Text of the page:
Recent reporting claims computer science students don’t want to work for Facebook. Based on your ethics as developer, would work for Facebook? If open source is your thing, then perhaps you will bring some love to the recent Facebook hate fest.
For the privacy-minded, this past year has offered plenty of reasons for avoiding the social media giant, most notably its murky, ever-shifting privacy policies and seeming eagerness to share user data with other companies, from Cambridge Analytics to Netflix.
But Facebook is making significant contributions to leading-edge, widely used open source projects. GitHub’s annual Octoverse report says Facebook is fourth in the world in terms of corporations contributing to major repositories. Our own reporting showed that Facebook was in sixth place, but still punching above its weight class. The company has 474 active open active repositories in its portfolio. Impressively, 30 percent of the 94 thousand commits to these projects last year came from people that do not work at Facebook. Standouts among Facebook’s project include React, which has over 10,000 contributors, and Pytorch, a machine learning platform that happens to be the second fastest growing major project according to the GitHub report.
The tech community believes supporting open source is necessary to get the best talent. As reported before, hiring managers think that an open source aura helps with recruitment. Furthermore, 52 percent of developers believe their involvement in the open source community contributed to getting their current job, according to a 2017 GitHub survey. Our own research shows that open source initiatives provide many benefits, although developer happiness is not being a key reason for their existence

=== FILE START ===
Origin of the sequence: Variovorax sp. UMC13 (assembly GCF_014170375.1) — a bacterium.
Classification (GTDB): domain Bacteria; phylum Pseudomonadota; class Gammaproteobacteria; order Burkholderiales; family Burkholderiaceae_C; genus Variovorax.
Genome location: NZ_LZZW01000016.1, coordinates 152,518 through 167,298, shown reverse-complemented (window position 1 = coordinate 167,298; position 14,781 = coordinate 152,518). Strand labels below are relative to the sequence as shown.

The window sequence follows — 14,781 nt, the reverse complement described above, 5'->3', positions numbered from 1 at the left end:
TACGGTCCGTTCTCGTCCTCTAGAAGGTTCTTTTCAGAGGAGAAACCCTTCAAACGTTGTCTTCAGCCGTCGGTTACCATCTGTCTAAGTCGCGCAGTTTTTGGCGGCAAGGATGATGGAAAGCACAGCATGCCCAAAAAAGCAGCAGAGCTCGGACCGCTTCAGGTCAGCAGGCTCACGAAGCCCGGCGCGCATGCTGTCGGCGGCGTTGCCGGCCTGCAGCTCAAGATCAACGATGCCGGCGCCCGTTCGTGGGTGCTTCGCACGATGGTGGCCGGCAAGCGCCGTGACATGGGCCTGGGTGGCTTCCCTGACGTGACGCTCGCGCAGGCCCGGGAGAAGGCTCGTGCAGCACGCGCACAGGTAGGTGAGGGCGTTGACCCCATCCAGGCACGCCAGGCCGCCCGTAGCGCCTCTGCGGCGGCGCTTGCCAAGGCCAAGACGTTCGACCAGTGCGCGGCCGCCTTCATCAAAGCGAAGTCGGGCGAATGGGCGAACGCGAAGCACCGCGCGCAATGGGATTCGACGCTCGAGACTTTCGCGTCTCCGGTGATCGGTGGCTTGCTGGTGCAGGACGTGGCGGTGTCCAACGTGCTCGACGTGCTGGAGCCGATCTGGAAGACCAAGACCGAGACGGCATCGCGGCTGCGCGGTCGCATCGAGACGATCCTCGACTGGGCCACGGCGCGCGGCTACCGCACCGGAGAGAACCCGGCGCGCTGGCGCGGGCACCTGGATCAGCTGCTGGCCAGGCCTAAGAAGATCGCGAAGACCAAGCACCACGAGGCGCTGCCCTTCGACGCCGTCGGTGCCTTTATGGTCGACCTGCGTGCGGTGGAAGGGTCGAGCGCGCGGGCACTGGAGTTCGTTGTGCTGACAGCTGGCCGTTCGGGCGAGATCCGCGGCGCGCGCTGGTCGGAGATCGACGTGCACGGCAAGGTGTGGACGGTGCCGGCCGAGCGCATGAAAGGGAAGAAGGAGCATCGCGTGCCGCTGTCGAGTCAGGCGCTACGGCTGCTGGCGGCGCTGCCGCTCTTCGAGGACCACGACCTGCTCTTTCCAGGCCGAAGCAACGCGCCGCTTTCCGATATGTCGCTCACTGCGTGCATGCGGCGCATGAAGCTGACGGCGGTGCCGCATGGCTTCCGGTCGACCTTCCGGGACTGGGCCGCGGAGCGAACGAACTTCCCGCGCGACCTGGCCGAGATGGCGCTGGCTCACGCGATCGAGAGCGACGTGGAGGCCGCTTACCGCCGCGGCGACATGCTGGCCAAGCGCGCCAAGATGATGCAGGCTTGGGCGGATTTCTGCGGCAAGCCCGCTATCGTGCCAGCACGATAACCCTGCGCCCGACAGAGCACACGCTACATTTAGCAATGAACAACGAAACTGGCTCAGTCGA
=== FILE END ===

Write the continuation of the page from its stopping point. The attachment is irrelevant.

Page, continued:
Despite these findings, we have yet to find proof that open source policies are a key reason to take a job. Instead, compensation continues to top the list of criteria when considering a new job, although the opportunity to learn and use new technologies are almost as important according to a recent Stack Overflow survey. Much lower on that list of reasons to take a job is diversity.
Being a leader in open source is not a panacea. Google’s contributions are even more noteworthy than Facebook’s, but that corporation has seen its own ethics come under question regarding sexual harassment and its work with the military. But at least Google is still viewed positively by the public. In contrast, more than any other big tech company, people think Facebook has a negative impact on society — and that is based on an Honest Data survey conducted before the negative press is received throughout 2018. The impact on its business has been real as 26 percent of adults recently removed Facebook from their mobile phones according to a Pew Research Center survey in June 2018.
With a profit-first mentality and business model revolving around personal data, Facebook may have become toxic. Yet, paradoxically, in the open source world its approach to intellectual property puts Facebook at the vanguard of corporate social responsibility. As future and current employees question the morality of working for Facebook, don’t forget its contributions to open source.
Feature Image taken by Aaron Sneddon, CCA 3.0.